GJVF proposes to hold any funds in excess of the $5,000 calendar year contribution limit for nonconnected committees (including party committees not recognized as state parties) in escrow pending Commission approval of any AOs that grant state party status to participating committees. GJVF will not disburse any contribution amounts in excess of $5,000 to a participating committee unless the Commission expressly recognizes it as a state party committee. In the event that the Commission denies a pending request (or does not reach a determination by the required four affirmative votes) for state party committee status or if a pending committee were to withdraw its request before the Commission issues a response, GJVF will return any escrowed funds designated for such a committee directly to the original contributor(s).
If any participating committees do not submit an AOR to the Commission by November 8, 2016, GJVF proposes to return the funds held in escrow for those committees to the original contributor(s).
As noted above, the Federal Election Campaign Act (the Act) and Commission regulations currently permit individuals to contribute up to $2,700 per election to federal candidates. 52 U.S.C. § 30116(a)(1)(A) and 11 CFR 110.1(b). An individual may also contribute up to $10,000 per calendar year to a state political party committee, and up to $5,000 per calendar year to any other nonconnected political committee. 52 U.S.C. § 30116(a)(1)(C)-(D) and 11 CFR 110.1(c)(5) and (d).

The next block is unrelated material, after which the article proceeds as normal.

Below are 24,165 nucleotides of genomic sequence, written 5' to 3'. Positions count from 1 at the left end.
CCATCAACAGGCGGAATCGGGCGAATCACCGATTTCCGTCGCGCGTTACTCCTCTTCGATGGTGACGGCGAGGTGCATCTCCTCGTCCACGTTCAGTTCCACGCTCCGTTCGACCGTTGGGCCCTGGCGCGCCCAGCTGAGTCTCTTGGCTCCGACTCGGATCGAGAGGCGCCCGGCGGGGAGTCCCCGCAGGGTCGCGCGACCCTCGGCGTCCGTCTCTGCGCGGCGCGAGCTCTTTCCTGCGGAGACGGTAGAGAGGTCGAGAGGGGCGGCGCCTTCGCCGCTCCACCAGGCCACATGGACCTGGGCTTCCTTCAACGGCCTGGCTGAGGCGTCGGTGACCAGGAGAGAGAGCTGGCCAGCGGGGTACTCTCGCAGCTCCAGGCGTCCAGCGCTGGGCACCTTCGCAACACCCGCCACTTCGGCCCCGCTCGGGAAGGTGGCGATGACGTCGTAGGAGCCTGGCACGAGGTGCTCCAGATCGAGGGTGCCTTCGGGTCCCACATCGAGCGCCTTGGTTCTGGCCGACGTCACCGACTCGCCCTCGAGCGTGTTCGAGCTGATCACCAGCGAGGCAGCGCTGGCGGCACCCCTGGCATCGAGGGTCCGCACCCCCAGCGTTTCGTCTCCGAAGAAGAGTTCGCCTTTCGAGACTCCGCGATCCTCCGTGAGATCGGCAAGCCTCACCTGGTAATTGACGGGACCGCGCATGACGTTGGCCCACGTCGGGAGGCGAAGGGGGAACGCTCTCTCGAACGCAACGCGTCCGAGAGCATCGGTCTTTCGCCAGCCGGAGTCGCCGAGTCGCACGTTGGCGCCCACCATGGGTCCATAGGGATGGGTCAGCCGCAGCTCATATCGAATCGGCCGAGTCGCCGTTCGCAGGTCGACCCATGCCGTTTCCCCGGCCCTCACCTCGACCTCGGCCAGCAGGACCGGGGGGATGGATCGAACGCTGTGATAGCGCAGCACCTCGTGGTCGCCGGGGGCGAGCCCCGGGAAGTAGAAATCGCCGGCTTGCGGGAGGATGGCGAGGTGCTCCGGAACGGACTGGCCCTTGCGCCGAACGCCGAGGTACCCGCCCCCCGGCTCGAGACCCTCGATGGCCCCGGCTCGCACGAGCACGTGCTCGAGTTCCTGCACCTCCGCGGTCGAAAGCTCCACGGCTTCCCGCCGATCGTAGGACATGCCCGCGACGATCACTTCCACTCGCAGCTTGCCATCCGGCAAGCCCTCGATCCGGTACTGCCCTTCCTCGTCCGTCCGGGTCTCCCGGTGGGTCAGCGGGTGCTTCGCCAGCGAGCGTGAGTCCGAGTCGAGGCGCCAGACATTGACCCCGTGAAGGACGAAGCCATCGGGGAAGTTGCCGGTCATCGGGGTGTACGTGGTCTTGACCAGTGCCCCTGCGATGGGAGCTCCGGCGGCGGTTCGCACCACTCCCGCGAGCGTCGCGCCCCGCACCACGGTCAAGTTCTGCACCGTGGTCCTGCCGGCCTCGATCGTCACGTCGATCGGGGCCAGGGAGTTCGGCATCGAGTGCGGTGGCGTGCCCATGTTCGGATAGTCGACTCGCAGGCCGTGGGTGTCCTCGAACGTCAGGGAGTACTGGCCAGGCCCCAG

The Act and Commission regulations permit federal candidates and committees to engage in joint fundraising by establishing a separate political committee to serve as a joint fundraising representative. 52 U.S.C. § 30102(e)(3)(ii) and 11 CFR 102.17(a). The joint fundraising representative is required to collect contributions, pay fundraising costs from gross proceeds and disburse net proceeds to each participant. 11 CFR 102.17(b)(1). A contributor may make a contribution to the joint fundraising representative that represents the total amount the contributor could contribute to all of the participants under the applicable contribution limits. 11 CFR 102.17(c)(5).
Commission regulations define a state committee of a political party as one that "by virtue of the bylaws of a political party or the operation of a State law is part of the official party structure and is responsible for the day-to-day operation of the political party at the State level, including an entity that is directly or indirectly established, financed, maintained, or controlled by that organization, as determined by the Commission." 11 CFR 100.14(a). A political committee is considered a state party committee (and thus eligible for the higher contribution limits) once the Commission makes such a determination through the Advisory Opinion process. See, for example, AO 2010-13 (Libertarian Party of Florida).